Former city manager to oversee DDES
April 2, 2010
By Tim Pfarr
John Starbard — the former Newcastle city manager fired by the City Council in January — will spearhead the effort to reform the way King County handles building and land-use permits.County Executive Dow Constantine appointed Starbard as director of the Department of Development and Environmental Services six weeks after the Newcastle council terminated his contract without cause. The executive praised Starbard for efforts to upgrade Coal Creek Parkway and remake downtown Newcastle into a pedestrian-friendly destination.
Members of the Newcastle City Council cited issues with the relationship between Starbard and other organizations and residents. Before the council fired Starbard Jan. 12, Deputy Mayor Steve Buri said the relationships had “been damaged beyond repair.”
Constantine announced the appointment March 1, the same day Starbard started at the county agency. The appointment requires approval from the King County Council, which has not yet been given.
“I have directed John to examine the current system and recommend to me ways we can reduce the cycle time for review of permit applications and increase predictability for our customers, without sacrificing our high expectations for quality, safety and environmental protection,” Constantine said in a news release.
Starbard now oversees the county agency responsible for issuing building and land-use permits for properties in unincorporated King County. Agency employees also enforce county building and land-use codes, issue business licenses and staff the King County Fire Marshal Division.
Starbard will manage a budget of nearly $22 million and a staff of about 150. In Newcastle, he managed about 25 to 30 municipal employees and a budget that was between $6 million and $7 million annually.
Although Mayor John Dulcich defended the decision to fire Starbard, he said he wishes Starbard well.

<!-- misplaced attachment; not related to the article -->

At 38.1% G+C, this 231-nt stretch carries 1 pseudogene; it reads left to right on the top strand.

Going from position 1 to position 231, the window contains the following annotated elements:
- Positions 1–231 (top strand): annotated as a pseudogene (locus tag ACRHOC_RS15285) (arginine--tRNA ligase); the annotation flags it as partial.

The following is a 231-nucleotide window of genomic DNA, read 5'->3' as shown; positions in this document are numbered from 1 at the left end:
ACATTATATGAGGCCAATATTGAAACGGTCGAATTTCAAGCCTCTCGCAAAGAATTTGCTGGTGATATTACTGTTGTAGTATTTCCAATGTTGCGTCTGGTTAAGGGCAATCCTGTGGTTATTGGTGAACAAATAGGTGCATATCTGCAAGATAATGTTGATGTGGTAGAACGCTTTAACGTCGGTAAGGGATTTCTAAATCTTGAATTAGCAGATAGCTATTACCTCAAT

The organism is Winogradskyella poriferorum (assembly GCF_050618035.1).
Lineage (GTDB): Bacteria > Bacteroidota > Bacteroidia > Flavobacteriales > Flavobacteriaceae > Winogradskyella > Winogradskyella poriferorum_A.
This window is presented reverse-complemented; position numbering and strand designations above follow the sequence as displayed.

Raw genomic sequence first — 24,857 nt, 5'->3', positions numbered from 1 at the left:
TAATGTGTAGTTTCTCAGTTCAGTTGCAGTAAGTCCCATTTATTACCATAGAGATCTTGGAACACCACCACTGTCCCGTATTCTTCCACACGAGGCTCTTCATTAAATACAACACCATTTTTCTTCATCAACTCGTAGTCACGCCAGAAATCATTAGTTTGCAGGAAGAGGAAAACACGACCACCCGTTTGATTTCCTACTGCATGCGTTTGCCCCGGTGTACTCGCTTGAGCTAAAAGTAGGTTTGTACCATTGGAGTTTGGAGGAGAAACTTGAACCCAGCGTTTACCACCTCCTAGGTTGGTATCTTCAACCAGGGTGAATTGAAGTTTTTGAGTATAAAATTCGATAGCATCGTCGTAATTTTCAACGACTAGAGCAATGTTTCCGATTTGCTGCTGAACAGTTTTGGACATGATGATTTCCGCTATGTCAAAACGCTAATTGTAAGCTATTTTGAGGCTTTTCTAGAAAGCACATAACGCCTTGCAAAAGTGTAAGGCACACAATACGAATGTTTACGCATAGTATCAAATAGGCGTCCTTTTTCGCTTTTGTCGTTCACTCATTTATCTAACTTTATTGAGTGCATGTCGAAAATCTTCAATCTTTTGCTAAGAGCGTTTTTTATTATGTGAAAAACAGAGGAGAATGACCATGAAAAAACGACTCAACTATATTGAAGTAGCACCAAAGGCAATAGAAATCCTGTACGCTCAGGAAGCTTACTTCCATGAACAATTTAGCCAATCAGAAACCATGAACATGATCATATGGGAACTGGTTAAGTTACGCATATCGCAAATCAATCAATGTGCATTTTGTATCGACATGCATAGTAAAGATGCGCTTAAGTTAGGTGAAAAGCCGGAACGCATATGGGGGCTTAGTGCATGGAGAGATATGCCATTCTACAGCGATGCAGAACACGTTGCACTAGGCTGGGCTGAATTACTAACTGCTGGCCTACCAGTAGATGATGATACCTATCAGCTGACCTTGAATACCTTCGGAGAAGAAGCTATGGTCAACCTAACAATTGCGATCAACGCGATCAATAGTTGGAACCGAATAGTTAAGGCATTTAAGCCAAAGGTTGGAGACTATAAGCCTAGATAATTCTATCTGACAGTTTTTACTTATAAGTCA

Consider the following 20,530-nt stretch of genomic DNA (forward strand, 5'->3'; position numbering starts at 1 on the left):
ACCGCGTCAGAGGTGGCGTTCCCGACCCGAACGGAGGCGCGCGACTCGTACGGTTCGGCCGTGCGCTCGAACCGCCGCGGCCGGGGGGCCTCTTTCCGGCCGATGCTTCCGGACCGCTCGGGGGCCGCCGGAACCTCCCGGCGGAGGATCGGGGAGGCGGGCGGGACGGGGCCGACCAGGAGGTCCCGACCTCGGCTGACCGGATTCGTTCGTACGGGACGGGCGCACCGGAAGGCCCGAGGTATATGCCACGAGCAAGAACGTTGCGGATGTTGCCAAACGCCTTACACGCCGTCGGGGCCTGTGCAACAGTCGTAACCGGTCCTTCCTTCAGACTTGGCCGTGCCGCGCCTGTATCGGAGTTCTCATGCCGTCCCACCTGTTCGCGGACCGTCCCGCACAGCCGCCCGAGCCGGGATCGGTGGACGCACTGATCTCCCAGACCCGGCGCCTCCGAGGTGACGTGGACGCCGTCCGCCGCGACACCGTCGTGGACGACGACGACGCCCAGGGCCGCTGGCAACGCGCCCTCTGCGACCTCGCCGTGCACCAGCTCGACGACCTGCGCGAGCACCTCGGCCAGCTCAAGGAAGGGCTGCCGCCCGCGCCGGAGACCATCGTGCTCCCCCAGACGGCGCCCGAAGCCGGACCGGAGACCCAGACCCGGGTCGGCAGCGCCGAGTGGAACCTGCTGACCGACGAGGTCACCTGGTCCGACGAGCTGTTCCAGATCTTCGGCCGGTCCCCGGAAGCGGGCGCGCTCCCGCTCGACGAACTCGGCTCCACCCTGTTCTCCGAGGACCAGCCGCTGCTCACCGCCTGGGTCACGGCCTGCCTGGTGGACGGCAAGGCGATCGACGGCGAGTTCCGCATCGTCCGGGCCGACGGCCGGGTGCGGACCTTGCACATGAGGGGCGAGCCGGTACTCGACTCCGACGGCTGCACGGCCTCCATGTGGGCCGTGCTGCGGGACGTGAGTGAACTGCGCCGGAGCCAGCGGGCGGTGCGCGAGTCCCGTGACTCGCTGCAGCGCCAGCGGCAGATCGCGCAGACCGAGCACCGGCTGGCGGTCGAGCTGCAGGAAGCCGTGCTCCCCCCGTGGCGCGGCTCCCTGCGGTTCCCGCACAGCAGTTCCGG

“Everyone moves on and moves forward,” Dulcich said.
Frank Abe, a spokesman for Constantine, said Newcastle’s city manager change in January was not uncommon for a city.
“Bringing in a different city manager in that situation is part of the normal course of public life,” Abe said. “It created the opportunity for the executive to bring in John to lead our reform of the county’s building and land-use permitting processes.”
Abe praised Starbard for the efforts he undertook to improve the county development agency in the early days of his tenure.
“In his first week, John has talked to staff and already developed some ideas, and we are looking forward to working with him on a fast track to reform,” Abe said.
Starbard earlier served as the city manager in Maple Valley and as a planner for Bellevue, where he managed 39 annexations to the city.
“I am honored to be able to serve Executive Constantine, and I am looking forward to working with the staff to learn how best to adapt DDES to meet its mission in the future,” Starbard said in the release. He could not be reached for further comment.
Starbard stepped in at the county development agency just as Constantine implements a plan to make the department more responsive to applicants.
“Long-term reform will take time and careful analysis, but John’s track record of fostering partnerships and delivering outstanding customer service suggests he is the right person to help us change the way the department does business,” Constantine said in the release.
King County Councilman Reagan Dunn — who represents Newcastle and unincorporated King County south of Issaquah — said Starbard brings experience as a city manager to the role, but said the county post required “some different skill sets and qualifications.”
Sean Kronberg — a founder of the Cedar Hills Preservation Alliance, a nonprofit organization dedicated to protecting the rural Cedar Hills area south of Issaquah from dense, urban-style development — said the new director should strive for better communication, outreach and consistency in the application of county codes.
Kronberg faced off against the department during a long dispute about a former alcohol treatment facility in the Cedar Hills area.
YWCA officials proposed reopening the facility as Passage Point — residences for parents recently released from incarceration or hospitalization to be reunited with their children.
Kronberg and other Cedar Hills Rural Preservation Alliance members filed a lawsuit against the county in 2007 for violating land-use codes.
“Equal application of King County codes produces fairness and it lends credibility to the county and eases trust issues that some have had with the county over the years,” he said. “They also need to engage the public sooner.”
Officials from the county and preservation group reached a deal in January to allow a downscaled Passage Point to be built.
“From our experience with Passage Point, if Joe Citizen walked into DDES and said, ‘I want to continue a nonconforming use that was discontinued six or seven years ago,’ Joe Citizen would never be able to do that,” Kronberg said.